Everyone wants to be more agile, but no one agrees what that means. For some people, agile refers to an attitude or set of behaviours that individuals need to adopt to be responsive and resilient in the face of change and uncertainty. For others it’s about flexible working – flexible hours, working from home, remote working, Activity Based Working – essentially bringing a degree of flexibility into the way that individuals within organisations work.

At The Pioneers, when we talk about agile we’re referring to the working practices developed in the tech industry and we have a specific definition in mind…

Agile is a set of principles about how to structure and progress work. It enables teams to deliver value incrementally in short cycles of plan, do, review, plan etc. Products/services/strategy are developed iteratively and the direction is informed by user behaviour and data.

The rise of agile…

Most agile methodologies were developed by the software industry in the 1970s and 80s as advancements in new technologies ratcheted up the pace of product development. Today agile is the default operating principle in technology businesses.

As technology has permeated the core of more and more businesses, agile ways of working have come in their wake. Non-tech teams have become intrigued not just by the technology being developed in the businesses they work in, but also by the way in which it’s being produced. Increasingly non-tech teams and businesses are turning to agile practices in an attempt to build more customer centric products in an increasingly complex environment.

A word of caution here – agile is best suited to situations where there is high uncertainty in cause and effect. It is not appropriate for all teams and organisations. For example, engineering and construction teams that rely on the laws of physics to govern the work they do are likely to cause more harm than good if they tried to introduce agile practices to the way they work.

What should you know about agile?

One of the simplest and most widely used agile frameworks is scrum. If you’re exploring whether agile might be appropriate for your team or organisation then you should be aware of these basic principles and practices of scrum…

Key principles

  • Transparency and trust. Agile relies on having an environment where everyone has access to the information they need, the progress of other team members and any issues they’re facing. Agile teams surface issues that might be getting in the way of their success.
  • Inspection and evidence based judgements. In agile, frequent inspection points are built into the way teams work, allowing them to regularly reflect on how work is progressing and to keep reconnecting to the value they’re creating. 
  • Adaptation and eliminating waste. Agile teams continually reflect on how they’re working and revise what they’re doing in response to frequent inspections. Redundant work is stopped as soon as possible.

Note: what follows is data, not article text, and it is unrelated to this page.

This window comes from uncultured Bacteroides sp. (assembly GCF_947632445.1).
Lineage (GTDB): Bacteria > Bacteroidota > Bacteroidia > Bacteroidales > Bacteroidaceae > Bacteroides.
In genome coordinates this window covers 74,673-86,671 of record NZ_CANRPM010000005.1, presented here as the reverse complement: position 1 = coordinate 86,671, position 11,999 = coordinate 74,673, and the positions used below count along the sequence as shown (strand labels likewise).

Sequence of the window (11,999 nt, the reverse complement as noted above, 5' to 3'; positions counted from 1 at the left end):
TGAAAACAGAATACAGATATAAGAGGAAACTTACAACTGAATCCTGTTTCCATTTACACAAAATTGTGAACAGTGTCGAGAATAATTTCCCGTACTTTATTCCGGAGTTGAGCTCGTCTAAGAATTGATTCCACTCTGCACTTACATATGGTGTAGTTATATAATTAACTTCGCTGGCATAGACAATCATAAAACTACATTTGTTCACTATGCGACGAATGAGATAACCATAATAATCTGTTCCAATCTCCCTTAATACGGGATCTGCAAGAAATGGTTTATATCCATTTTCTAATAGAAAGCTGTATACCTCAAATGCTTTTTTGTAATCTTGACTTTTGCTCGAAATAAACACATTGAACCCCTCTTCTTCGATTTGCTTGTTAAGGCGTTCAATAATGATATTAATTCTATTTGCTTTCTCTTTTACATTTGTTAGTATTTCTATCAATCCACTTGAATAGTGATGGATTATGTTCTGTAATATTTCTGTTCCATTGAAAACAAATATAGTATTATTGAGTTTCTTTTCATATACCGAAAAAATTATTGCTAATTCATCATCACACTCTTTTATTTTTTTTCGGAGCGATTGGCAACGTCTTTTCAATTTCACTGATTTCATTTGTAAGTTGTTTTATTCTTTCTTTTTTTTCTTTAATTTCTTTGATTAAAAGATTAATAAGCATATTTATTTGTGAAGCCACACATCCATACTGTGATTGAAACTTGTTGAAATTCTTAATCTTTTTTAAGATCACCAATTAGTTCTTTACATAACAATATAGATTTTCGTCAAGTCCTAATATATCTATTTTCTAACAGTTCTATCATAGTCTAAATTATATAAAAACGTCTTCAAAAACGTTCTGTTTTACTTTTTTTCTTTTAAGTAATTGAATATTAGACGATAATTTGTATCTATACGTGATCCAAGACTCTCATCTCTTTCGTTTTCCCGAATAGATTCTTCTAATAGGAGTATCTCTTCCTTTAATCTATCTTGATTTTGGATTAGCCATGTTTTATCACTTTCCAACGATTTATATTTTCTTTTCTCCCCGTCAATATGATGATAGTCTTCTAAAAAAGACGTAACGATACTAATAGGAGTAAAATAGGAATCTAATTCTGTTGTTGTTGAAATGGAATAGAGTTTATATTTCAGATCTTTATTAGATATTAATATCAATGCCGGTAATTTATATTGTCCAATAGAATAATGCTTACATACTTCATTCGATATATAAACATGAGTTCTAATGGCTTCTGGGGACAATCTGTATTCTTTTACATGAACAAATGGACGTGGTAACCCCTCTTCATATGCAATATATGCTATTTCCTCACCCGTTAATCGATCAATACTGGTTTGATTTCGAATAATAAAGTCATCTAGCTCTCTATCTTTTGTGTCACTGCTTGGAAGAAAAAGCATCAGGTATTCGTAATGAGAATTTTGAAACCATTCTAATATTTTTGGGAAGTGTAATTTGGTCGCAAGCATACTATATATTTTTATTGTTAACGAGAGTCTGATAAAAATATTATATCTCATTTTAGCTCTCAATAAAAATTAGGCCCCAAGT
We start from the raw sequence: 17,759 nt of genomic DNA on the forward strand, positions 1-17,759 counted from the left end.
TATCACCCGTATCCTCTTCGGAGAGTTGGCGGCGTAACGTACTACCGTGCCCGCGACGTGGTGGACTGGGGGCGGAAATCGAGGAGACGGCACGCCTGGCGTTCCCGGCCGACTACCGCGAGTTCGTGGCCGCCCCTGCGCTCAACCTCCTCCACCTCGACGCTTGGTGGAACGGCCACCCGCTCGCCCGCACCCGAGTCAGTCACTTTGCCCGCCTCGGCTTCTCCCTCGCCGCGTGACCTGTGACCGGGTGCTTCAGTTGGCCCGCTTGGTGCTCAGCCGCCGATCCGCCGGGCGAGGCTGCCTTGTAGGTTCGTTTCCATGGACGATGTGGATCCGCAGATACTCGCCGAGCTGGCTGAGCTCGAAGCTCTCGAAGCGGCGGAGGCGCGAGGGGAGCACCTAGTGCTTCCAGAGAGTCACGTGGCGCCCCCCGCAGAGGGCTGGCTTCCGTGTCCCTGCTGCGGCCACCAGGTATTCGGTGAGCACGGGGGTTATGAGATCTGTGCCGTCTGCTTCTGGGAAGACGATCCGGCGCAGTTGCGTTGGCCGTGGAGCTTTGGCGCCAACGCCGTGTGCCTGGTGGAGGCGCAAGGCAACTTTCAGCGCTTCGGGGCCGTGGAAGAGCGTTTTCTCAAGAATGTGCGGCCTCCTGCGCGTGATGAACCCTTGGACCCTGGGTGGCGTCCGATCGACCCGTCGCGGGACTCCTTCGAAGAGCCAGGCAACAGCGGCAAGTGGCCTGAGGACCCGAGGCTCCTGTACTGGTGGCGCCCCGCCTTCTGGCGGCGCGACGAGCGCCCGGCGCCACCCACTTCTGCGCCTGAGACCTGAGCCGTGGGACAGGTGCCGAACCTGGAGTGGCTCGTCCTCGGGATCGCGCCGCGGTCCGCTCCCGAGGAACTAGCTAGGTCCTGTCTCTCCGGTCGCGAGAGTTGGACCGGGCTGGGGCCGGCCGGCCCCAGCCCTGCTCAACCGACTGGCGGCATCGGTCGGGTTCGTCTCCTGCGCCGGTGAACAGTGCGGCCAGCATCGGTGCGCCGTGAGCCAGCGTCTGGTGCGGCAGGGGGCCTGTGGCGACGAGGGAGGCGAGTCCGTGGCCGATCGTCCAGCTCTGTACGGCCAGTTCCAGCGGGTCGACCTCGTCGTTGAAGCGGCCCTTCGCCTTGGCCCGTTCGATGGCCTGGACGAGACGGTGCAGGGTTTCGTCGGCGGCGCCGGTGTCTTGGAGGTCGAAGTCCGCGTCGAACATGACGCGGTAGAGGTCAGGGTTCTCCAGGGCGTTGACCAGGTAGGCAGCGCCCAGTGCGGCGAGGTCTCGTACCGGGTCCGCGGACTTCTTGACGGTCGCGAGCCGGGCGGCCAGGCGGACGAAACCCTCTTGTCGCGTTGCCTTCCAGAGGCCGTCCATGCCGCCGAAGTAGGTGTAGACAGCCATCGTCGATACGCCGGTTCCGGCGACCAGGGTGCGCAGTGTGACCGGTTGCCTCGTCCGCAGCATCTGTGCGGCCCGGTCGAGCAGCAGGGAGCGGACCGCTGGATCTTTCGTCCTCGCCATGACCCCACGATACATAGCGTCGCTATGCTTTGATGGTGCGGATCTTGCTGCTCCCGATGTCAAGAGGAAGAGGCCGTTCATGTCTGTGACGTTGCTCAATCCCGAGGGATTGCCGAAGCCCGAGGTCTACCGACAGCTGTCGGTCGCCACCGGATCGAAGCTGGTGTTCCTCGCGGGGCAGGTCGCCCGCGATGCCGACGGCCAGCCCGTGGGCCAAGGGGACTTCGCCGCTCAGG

Key events

  • A sprint – a fixed period of time (less than a month) in which a team produces a potentially ‘shippable’ increment of product/service/strategy.
  • Sprint planning – discussion to determine what to get done during the sprint. The team determine how they will successful deliver the agreed output including breaking it down into specific tasks if necessary.
  • Daily stand-ups – a short conversation (usually limited to 15 minutes) in which the team coordinate their activities for the day. 
  • Sprint review – meeting at the end of the sprint with the entire team and stakeholders of the output. The purpose of this is to discuss, demonstrate and potentially give the stakeholders a chance to give feedback.
  • Sprint retrospective – team discussion after the sprint review to reflect on how things went during the sprint and identify adjustments the team could make to the way they work going forward.

Key roles

  • Scrum team – includes everyone who is delivering something to what’s being built in that sprint. In agile organisations the team is the primary unit, not the individual. Teams collaborate and self-organise to do the work. The team takes collective responsibility for successes and failures.
  • Product owner – person responsible for ensuring the value of what’s being produced. The product owner prioritises and frames the problems to be solved by the team. They also have final decision on sign off and release of the sprint output – does this iteration deliver on the brief?. 
  • Scrum master – person responsible for how the team works together: the process, interactions, values and behaviour. The scrum master tries to make the scrum team more effective over time. They help ensure value is created and released in small increments. 
  • Developers – these are the problem solvers on the team: what’s the most effective way of delivering this brief? Developers deliver iterative releases. They are ‘subject matter’ experts. 

For people unfamiliar with it, agile comes with a baffling array of new terminology. I’ve stuck to the most basic principles and cornerstone practices above. There are tools and practical skills that support agile ways of working which I’ll come back to another time. 

I personally believe that agile can be of enormous value in non-tech environments, it’s about understanding the principles and testing different practices to find your own rhythm and way of working. If you’d like to explore what this could look like for your team then please do get in touch.